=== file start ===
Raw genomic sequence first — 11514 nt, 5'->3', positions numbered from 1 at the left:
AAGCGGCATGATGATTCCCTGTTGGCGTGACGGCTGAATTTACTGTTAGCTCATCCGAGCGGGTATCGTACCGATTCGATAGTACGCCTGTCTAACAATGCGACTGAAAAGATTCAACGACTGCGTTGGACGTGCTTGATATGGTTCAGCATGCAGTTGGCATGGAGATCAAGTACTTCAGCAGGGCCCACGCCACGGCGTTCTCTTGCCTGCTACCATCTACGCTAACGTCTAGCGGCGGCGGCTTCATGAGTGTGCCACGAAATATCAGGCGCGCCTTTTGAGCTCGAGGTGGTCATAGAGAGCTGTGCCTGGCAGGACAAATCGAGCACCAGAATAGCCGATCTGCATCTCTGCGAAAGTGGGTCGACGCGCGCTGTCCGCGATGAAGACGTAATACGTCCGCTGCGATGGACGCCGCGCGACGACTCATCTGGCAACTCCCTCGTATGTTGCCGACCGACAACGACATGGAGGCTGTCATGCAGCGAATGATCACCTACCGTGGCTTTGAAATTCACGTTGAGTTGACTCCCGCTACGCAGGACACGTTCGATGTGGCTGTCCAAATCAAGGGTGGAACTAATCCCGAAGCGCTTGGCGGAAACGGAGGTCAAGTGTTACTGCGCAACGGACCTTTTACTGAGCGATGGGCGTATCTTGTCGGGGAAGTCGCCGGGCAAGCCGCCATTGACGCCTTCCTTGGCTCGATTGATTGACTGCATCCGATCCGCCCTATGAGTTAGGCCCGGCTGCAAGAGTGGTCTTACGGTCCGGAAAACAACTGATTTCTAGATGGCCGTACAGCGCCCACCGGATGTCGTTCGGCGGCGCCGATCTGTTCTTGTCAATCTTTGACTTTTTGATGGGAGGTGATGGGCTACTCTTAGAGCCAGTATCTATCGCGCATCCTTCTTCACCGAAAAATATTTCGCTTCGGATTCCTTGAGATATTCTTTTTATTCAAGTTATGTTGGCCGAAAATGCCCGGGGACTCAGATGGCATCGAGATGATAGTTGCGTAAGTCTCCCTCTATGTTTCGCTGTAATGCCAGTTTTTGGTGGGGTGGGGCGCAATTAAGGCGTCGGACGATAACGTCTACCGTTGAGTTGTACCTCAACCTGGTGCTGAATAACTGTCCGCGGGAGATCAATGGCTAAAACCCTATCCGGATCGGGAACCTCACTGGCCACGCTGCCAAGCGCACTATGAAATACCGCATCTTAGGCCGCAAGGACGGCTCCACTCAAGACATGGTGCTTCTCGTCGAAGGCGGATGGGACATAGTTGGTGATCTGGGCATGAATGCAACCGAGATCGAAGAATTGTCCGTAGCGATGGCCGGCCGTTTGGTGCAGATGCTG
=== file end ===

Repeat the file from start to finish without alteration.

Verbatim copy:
Raw genomic sequence first — 11514 nt, 5'->3', positions numbered from 1 at the left:
AAGCGGCATGATGATTCCCTGTTGGCGTGACGGCTGAATTTACTGTTAGCTCATCCGAGCGGGTATCGTACCGATTCGATAGTACGCCTGTCTAACAATGCGACTGAAAAGATTCAACGACTGCGTTGGACGTGCTTGATATGGTTCAGCATGCAGTTGGCATGGAGATCAAGTACTTCAGCAGGGCCCACGCCACGGCGTTCTCTTGCCTGCTACCATCTACGCTAACGTCTAGCGGCGGCGGCTTCATGAGTGTGCCACGAAATATCAGGCGCGCCTTTTGAGCTCGAGGTGGTCATAGAGAGCTGTGCCTGGCAGGACAAATCGAGCACCAGAATAGCCGATCTGCATCTCTGCGAAAGTGGGTCGACGCGCGCTGTCCGCGATGAAGACGTAATACGTCCGCTGCGATGGACGCCGCGCGACGACTCATCTGGCAACTCCCTCGTATGTTGCCGACCGACAACGACATGGAGGCTGTCATGCAGCGAATGATCACCTACCGTGGCTTTGAAATTCACGTTGAGTTGACTCCCGCTACGCAGGACACGTTCGATGTGGCTGTCCAAATCAAGGGTGGAACTAATCCCGAAGCGCTTGGCGGAAACGGAGGTCAAGTGTTACTGCGCAACGGACCTTTTACTGAGCGATGGGCGTATCTTGTCGGGGAAGTCGCCGGGCAAGCCGCCATTGACGCCTTCCTTGGCTCGATTGATTGACTGCATCCGATCCGCCCTATGAGTTAGGCCCGGCTGCAAGAGTGGTCTTACGGTCCGGAAAACAACTGATTTCTAGATGGCCGTACAGCGCCCACCGGATGTCGTTCGGCGGCGCCGATCTGTTCTTGTCAATCTTTGACTTTTTGATGGGAGGTGATGGGCTACTCTTAGAGCCAGTATCTATCGCGCATCCTTCTTCACCGAAAAATATTTCGCTTCGGATTCCTTGAGATATTCTTTTTATTCAAGTTATGTTGGCCGAAAATGCCCGGGGACTCAGATGGCATCGAGATGATAGTTGCGTAAGTCTCCCTCTATGTTTCGCTGTAATGCCAGTTTTTGGTGGGGTGGGGCGCAATTAAGGCGTCGGACGATAACGTCTACCGTTGAGTTGTACCTCAACCTGGTGCTGAATAACTGTCCGCGGGAGATCAATGGCTAAAACCCTATCCGGATCGGGAACCTCACTGGCCACGCTGCCAAGCGCACTATGAAATACCGCATCTTAGGCCGCAAGGACGGCTCCACTCAAGACATGGTGCTTCTCGTCGAAGGCGGATGGGACATAGTTGGTGATCTGGGCATGAATGCAACCGAGATCGAAGAATTGTCCGTAGCGATGGCCGGCCGTTTGGTGCAGATGCTG